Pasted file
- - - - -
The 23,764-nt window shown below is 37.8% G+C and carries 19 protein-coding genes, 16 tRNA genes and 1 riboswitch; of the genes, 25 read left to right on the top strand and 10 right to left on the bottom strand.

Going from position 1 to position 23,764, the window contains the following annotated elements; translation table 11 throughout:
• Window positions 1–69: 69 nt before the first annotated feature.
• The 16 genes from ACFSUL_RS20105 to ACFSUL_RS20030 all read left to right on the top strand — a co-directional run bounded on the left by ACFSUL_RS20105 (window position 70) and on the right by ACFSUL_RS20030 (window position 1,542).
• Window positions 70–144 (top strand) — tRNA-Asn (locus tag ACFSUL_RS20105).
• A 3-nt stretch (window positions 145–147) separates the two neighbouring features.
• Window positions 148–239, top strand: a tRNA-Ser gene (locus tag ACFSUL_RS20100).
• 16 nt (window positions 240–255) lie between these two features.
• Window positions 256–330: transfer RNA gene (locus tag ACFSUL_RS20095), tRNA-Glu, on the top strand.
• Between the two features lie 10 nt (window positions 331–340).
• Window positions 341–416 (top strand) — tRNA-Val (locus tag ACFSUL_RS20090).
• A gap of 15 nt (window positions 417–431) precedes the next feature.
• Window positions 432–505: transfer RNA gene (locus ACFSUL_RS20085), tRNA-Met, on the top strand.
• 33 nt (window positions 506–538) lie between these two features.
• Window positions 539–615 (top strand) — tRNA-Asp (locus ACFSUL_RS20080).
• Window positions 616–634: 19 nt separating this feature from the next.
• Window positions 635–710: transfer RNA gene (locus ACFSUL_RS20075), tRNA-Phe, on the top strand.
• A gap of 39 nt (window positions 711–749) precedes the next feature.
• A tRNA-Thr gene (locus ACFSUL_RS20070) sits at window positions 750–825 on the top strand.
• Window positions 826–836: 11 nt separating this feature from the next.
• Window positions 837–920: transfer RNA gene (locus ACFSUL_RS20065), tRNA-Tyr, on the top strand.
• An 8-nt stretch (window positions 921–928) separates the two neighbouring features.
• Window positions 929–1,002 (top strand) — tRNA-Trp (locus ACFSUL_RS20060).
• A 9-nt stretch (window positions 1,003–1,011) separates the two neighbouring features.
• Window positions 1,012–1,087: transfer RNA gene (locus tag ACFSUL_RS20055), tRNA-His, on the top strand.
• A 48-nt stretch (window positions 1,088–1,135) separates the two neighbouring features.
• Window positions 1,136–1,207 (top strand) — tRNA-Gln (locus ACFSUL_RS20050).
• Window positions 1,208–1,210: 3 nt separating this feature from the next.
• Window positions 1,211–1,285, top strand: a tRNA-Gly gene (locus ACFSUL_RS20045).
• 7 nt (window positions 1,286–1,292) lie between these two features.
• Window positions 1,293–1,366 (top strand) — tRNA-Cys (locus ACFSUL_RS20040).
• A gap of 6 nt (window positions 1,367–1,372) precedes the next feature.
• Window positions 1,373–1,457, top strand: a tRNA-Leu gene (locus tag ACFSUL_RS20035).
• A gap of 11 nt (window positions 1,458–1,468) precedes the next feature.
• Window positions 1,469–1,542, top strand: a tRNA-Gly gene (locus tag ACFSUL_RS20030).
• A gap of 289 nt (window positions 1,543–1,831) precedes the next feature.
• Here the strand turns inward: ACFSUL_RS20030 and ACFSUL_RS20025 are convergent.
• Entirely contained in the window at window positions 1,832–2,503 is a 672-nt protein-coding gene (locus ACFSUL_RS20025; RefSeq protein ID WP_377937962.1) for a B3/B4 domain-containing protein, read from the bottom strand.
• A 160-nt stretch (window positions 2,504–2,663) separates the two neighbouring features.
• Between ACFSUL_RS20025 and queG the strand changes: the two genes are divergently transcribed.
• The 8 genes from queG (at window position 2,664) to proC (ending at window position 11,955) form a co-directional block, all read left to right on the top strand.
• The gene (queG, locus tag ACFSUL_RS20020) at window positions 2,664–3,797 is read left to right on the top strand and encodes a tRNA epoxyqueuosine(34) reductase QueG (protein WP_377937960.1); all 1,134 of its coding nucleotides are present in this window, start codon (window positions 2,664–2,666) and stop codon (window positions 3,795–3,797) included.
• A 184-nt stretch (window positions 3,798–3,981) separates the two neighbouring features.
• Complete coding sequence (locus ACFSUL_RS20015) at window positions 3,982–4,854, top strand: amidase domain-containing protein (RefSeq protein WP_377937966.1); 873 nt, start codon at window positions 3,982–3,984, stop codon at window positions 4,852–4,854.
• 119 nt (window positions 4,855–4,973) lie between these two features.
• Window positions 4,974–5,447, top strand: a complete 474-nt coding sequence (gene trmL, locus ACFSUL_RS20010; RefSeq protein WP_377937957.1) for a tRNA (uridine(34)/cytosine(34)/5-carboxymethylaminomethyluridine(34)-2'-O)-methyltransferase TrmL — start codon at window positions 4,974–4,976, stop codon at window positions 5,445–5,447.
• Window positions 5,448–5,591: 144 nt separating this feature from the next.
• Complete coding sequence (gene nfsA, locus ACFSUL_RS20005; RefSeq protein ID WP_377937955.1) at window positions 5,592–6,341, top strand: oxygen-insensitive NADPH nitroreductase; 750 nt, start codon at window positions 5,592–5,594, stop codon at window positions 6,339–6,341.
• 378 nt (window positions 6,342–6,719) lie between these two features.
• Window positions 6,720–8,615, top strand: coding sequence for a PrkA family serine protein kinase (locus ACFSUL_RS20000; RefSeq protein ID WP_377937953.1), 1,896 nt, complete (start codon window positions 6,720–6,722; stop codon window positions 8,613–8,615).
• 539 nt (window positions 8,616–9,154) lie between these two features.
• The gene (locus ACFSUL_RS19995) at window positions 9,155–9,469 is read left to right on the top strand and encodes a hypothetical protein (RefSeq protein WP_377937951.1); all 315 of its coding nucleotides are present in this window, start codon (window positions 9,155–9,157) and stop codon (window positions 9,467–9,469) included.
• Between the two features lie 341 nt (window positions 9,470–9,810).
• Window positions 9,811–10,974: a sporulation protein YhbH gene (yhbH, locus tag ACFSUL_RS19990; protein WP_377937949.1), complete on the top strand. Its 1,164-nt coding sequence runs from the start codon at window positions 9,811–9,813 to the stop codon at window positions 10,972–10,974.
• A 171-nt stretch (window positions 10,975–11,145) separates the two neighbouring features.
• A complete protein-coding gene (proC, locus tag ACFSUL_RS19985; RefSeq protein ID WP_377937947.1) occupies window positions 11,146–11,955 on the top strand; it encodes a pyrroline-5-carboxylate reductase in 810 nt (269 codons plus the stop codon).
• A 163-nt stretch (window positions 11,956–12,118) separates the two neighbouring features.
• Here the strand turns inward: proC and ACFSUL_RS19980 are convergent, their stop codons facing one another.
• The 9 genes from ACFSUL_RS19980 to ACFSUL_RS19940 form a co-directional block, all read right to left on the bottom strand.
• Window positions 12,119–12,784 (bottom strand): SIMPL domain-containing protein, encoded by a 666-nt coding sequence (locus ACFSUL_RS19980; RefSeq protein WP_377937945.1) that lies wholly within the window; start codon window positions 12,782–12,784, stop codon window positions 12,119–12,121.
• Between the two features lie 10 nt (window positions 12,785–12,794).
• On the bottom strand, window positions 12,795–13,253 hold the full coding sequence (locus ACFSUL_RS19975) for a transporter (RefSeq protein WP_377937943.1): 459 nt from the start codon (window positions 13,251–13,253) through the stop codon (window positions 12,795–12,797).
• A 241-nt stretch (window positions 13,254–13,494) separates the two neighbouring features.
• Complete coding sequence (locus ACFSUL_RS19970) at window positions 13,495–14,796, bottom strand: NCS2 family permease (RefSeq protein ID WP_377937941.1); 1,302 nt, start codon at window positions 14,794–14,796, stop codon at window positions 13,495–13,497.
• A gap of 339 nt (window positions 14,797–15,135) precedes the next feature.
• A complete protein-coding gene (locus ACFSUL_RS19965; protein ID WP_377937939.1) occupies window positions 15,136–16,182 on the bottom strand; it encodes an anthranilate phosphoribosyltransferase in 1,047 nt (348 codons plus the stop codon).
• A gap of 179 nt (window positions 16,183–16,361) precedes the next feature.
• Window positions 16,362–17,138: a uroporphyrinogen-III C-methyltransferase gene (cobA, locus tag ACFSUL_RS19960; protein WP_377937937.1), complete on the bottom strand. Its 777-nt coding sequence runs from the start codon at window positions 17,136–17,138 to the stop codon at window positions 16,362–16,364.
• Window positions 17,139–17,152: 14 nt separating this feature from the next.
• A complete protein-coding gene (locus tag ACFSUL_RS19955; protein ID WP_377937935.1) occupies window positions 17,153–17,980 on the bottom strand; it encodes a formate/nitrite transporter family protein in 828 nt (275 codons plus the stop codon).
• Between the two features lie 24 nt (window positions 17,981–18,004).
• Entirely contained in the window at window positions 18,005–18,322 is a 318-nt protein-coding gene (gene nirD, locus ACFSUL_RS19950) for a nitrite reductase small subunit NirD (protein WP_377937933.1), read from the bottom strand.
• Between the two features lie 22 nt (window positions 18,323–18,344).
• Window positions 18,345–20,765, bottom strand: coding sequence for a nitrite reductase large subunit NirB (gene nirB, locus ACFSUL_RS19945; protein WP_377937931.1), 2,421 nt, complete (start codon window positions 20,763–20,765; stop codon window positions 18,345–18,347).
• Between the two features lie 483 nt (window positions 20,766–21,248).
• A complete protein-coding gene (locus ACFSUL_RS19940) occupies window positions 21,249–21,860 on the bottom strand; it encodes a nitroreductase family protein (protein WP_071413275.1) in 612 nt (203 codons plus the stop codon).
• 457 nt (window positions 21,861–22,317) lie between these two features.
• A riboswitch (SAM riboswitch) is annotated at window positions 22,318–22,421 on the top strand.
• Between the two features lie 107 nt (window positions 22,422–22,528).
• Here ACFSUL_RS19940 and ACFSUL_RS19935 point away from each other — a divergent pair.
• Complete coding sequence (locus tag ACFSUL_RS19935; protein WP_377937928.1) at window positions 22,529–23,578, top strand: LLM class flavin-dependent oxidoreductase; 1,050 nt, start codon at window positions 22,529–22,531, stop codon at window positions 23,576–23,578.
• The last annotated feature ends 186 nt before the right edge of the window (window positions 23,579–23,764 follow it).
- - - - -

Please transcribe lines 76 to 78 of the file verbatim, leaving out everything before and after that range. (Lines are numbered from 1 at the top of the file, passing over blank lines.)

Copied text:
• A complete protein-coding gene (locus ACFSUL_RS19940) occupies window positions 21,249–21,860 on the bottom strand; it encodes a nitroreductase family protein (protein WP_071413275.1) in 612 nt (203 codons plus the stop codon).
• 457 nt (window positions 21,861–22,317) lie between these two features.
• A riboswitch (SAM riboswitch) is annotated at window positions 22,318–22,421 on the top strand.